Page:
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20 Questions: Unicycle Loves You

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Wednesday, May 28, 2014
Jim Carroll's band Unicycle Loves You changes styles every album, and now are smothering joyous pop hooks in fuzzed-out indie grit. This dynamic fuels ULY's sound, but as this 20 Questions reveals, Carroll is fueled by oh-so-much more.
cover art

Unicycle Loves You

The Dead Age

(High Wheel; US: 10 Jun 2014)

Review [22.Jul.2014]

Jim Carroll does not like compromise.


He is, after all, a Chicago boy who makes no qualms about his displeasure not only with pre-packaged pop stars, but also the very music industry he is a part of. Following Unicycle Loves You’s Brian Deck-produced debut album in 2008, Carroll’s once-DIY solo project has morphed into a full-blown band, and with each record, they seem to be changing up their style, moving from power-pop to garage-crunch with surprising ease, and never staying in the same place twice. Actually, that last part is quite literal, because after years of pounding the streets of the Windy City, the group only recently moved to New York City, and now the Big Apple, along with the rest of the world, gets to hear the band’s latest opus, The Dead Age, once and for all.
  
For their new chaotic, noisy disc, Carroll seems to want to take some pop hooks and dirty them up as much as possible, dragging them through blown-out speakers even as the melodies can sometimes be as sweet and catchy as peak Cheap Trick. Just listen to “Suicide Pizza” and the anthemic “Endless Bummer” and you can hear indelible choruses ready to burst onto the radio, but writing easy pop hits was never Carroll’s intent. He once wrote a song so catchy that a label exec said “You know, if you release this, this’ll be the song you’re singing for the rest of your life, right?” He realized it was true, shelved it, and soon played the more interesting game of hiding hooks in the band’s unique and quirky saves of sound. They are a self-sabotaging pop band, and that tension that exists in every song makes for some heady, smart, and downright fun listening.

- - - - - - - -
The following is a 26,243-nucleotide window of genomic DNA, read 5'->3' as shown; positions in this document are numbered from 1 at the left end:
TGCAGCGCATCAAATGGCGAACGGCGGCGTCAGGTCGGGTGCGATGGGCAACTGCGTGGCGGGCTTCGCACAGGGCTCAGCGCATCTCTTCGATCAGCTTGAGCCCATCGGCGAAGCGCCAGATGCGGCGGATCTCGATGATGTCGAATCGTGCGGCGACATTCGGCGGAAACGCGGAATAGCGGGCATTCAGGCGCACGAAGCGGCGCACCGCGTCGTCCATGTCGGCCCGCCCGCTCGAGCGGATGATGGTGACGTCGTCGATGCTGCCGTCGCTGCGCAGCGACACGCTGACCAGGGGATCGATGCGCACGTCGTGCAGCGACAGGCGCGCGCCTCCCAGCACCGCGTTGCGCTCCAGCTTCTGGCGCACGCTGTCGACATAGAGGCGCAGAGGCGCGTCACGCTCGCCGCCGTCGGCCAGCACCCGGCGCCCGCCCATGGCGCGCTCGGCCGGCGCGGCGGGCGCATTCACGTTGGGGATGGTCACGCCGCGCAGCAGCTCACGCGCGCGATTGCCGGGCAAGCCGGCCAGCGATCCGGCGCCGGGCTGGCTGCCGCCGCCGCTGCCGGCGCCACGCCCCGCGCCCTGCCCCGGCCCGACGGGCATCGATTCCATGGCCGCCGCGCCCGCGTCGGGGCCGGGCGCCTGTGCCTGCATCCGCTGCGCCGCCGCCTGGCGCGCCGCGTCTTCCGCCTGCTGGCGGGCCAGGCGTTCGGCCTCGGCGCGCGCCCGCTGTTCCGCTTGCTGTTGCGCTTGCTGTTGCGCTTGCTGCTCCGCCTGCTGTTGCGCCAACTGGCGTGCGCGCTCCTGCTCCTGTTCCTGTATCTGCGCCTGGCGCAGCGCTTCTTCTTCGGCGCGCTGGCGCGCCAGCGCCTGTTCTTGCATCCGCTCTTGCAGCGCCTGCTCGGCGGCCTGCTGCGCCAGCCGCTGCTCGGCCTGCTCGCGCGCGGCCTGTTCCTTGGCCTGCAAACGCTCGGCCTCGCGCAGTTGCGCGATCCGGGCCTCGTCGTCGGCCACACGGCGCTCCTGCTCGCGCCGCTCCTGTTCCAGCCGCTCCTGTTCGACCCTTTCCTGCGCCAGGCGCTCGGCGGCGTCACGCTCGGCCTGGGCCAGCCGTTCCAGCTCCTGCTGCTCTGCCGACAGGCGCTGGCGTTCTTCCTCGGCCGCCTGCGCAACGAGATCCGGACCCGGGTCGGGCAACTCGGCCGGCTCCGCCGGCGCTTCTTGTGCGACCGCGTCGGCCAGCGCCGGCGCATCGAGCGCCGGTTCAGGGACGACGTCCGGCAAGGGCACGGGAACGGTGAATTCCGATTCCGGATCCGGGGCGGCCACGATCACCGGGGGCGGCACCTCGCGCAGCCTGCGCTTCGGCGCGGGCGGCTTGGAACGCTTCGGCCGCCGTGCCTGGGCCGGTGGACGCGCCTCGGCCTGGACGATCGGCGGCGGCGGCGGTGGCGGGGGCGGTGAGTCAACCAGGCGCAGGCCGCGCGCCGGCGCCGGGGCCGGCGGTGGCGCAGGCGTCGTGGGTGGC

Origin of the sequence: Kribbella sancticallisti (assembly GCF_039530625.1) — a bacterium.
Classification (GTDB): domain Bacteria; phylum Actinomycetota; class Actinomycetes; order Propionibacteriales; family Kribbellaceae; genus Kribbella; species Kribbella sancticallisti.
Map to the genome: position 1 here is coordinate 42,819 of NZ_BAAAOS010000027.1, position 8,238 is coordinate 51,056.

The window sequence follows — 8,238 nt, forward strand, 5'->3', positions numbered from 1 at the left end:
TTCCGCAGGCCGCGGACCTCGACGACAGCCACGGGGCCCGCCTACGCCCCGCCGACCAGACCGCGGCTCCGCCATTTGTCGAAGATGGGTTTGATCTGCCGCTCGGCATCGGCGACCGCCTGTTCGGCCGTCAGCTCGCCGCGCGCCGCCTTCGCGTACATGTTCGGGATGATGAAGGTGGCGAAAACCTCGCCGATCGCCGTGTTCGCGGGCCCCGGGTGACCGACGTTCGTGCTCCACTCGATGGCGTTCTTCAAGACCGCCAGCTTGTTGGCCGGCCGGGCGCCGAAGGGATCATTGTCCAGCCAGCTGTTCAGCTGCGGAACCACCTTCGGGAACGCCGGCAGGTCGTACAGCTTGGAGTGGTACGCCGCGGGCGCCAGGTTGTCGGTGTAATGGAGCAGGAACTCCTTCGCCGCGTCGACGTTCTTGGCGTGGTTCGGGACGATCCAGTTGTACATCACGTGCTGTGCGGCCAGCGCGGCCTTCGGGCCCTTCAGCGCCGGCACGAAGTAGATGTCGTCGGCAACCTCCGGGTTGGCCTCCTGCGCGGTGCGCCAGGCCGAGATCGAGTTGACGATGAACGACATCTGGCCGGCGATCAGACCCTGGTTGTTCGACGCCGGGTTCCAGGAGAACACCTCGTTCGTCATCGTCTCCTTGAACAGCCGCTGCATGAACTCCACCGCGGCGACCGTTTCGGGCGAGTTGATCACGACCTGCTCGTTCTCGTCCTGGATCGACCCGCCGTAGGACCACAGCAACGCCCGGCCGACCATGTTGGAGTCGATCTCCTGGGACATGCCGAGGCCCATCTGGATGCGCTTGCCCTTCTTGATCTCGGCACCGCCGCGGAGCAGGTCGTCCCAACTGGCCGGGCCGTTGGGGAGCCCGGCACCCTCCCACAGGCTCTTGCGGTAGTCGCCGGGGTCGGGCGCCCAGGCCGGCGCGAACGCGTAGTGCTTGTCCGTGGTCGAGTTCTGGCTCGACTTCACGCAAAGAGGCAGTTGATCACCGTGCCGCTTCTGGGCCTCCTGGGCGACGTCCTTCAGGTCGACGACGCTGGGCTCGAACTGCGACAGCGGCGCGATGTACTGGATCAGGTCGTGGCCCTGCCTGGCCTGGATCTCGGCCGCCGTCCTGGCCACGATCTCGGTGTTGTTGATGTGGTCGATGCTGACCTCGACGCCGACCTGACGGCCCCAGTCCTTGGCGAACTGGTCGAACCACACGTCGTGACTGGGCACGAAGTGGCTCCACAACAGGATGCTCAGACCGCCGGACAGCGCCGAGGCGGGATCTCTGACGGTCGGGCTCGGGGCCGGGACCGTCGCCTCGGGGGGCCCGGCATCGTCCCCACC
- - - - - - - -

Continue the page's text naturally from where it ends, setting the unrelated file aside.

Tackling PopMatters’ 20 Questions, Carroll makes no bones about his faith in the group’s new album, how great it’d be to time-travel back to NYC in the late 1970s, and how he is constantly “fueled by the hatred that I experience on a daily basis” ...


* * *


1. The latest book or movie that made you cry?


I only cry at the death of a loved one.


2. The fictional character most like you?


Ignatius Reilly from A Confederacy Of Dunces. He has absolutely no way of relating to the social confines of modern society.


3. The greatest album, ever?


The Dead Age by Unicycle Loves You


4. Star Trek or Star Wars?


Neither.


5. Your ideal brain food?


Hatred. I am fueled by the hatred that I experience on a daily basis.


6. You’re proud of this accomplishment, but why?


I’m rather content that I even get to write music, produce albums, and play shows for people.


7. You want to be remembered for ...?


Music.


8. Of those who’ve come before, the most inspirational are?


Filmmakers that write, direct, and star in their own movies. ie: Shane Carruth (Upstream Color), Cory McAbee (American Astronaut), and Miranda July (The Future).


9. The creative masterpiece you wish bore your signature?


My Bloody Valentine’s Loveless is pretty flawless. What a typical answer, but whatever.


10. Your hidden talents ...?


I can cook foods really good like.


11. The best piece of advice you actually followed?


If you want something done right, do it yourself.


12. The best thing you ever bought, stole, or borrowed?


Bought: my Gretsch. Borrowed: money. Stole: my wife.


13. You feel best in Armani or Levis or ...?


Please stop ...


14. Your dinner guest at the Ritz would be?


Martin Luther King Jr., Timothy Leary, Jon Stewart, Sarah Silverman, Eric Andre, Cara Delevingne, Kim Gordon, Kim Deal, Trusten Williamson, William Klein, Kevin Klein, Kurt Vonnegut, Gordon Ramsay, Paul Rudd, Hannibal Buress, Krist Novoselic, Jimmy Carter, Jerry Garcia, Samantha Fox, Miles Davis, Carroll O’Connor, Frank Zappa, and Lark Voorhies.


15. Time travel: where, when, and why?


NYC 1978. Hang out and make noise art stuff with Jim Jarmusch, Thurston Moore, Jean-Michel Basquiat, Debbie Harry, and Steve Buscemi before they get famous.


16. Stress management: hit man, spa vacation, or Prozac?


Weed?


17. Essential to life: coffee, vodka, cigarettes, chocolate, or ...?


Laughter. Comedy saves lives.


18. Environ of choice: city or country, and where on the map?


We recently had the opportunity to visit New Orleans and found that it is the place.


19. What do you want to say to the leader of your country?


Thank you so much for forcing me to pay for something else that I can’t afford. I’m so happy that I voted for you both times.


20. Last but certainly not least, what are you working on, now?


Tomorrow.


Media
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